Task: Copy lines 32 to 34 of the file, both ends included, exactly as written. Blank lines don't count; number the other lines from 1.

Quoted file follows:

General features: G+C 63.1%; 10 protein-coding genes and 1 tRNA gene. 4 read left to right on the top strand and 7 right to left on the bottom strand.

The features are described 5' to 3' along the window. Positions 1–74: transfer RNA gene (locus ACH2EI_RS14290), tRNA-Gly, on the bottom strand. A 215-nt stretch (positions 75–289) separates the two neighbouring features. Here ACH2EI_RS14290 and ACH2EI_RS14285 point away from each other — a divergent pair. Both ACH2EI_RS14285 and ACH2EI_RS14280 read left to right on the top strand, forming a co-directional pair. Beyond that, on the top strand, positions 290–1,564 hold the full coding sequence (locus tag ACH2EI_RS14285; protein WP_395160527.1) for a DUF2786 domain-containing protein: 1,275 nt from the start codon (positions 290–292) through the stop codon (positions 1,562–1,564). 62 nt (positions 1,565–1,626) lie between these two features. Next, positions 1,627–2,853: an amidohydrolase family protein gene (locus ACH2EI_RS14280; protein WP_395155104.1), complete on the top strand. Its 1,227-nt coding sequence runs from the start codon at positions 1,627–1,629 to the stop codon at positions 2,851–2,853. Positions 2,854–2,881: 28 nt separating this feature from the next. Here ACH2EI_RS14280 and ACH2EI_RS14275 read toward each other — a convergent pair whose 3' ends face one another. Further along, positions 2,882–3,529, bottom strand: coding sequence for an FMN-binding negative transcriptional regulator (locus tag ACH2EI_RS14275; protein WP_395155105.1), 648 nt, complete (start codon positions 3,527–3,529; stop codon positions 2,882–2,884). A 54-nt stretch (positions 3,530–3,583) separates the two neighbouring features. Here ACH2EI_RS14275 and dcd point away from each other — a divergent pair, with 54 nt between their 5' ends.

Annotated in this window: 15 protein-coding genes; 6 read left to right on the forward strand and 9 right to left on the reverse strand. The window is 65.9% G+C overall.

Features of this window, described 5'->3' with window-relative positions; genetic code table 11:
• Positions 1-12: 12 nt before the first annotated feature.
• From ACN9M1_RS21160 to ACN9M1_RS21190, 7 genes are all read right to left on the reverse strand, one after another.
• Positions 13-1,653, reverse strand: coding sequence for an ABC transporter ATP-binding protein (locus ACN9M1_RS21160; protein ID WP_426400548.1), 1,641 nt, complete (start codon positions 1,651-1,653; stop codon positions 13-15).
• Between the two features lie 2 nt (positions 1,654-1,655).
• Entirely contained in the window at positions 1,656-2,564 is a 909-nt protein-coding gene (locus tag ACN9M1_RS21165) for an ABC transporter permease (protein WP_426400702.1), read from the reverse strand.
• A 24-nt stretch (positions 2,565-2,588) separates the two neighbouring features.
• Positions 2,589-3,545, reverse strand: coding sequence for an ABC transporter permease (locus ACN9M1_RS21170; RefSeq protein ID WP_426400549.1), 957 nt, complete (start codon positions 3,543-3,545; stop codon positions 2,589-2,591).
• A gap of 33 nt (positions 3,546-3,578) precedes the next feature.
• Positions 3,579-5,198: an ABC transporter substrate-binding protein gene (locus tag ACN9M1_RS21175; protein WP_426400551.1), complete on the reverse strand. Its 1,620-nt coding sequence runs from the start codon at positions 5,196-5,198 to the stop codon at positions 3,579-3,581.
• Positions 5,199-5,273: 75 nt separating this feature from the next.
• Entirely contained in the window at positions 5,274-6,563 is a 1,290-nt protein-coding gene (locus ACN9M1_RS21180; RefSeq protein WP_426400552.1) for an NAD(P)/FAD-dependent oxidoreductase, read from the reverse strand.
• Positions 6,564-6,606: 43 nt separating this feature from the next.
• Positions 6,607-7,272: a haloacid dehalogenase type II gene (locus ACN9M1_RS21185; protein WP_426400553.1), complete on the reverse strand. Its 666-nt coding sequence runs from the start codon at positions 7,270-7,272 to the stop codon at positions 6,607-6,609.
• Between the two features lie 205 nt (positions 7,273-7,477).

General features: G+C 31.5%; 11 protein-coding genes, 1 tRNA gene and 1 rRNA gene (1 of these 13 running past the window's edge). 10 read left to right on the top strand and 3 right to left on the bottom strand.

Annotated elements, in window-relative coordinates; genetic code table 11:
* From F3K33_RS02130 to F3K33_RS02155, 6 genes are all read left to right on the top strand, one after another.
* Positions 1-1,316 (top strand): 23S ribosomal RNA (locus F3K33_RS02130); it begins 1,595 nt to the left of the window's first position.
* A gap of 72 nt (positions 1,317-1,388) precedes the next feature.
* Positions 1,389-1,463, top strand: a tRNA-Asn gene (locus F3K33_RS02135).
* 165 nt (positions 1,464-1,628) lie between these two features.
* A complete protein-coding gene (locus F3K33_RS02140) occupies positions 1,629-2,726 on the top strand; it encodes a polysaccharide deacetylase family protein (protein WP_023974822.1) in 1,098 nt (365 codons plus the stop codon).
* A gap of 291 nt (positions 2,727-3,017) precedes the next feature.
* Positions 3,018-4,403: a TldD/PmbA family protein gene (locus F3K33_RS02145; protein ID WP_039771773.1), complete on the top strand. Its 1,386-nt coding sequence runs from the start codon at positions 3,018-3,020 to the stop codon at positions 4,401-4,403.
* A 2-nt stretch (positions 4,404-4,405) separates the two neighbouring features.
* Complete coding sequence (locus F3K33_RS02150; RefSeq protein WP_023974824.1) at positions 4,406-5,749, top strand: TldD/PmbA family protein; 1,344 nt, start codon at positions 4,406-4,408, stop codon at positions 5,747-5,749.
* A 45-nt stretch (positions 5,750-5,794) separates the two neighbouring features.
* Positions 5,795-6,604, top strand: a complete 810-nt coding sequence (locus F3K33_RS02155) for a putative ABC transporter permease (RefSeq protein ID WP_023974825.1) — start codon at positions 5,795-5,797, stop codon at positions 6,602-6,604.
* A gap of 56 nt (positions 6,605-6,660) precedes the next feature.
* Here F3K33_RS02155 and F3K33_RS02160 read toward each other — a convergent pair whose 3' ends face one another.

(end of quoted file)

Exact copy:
* Positions 5,795-6,604, top strand: a complete 810-nt coding sequence (locus F3K33_RS02155) for a putative ABC transporter permease (RefSeq protein ID WP_023974825.1) — start codon at positions 5,795-5,797, stop codon at positions 6,602-6,604.
* A gap of 56 nt (positions 6,605-6,660) precedes the next feature.
* Here F3K33_RS02155 and F3K33_RS02160 read toward each other — a convergent pair whose 3' ends face one another.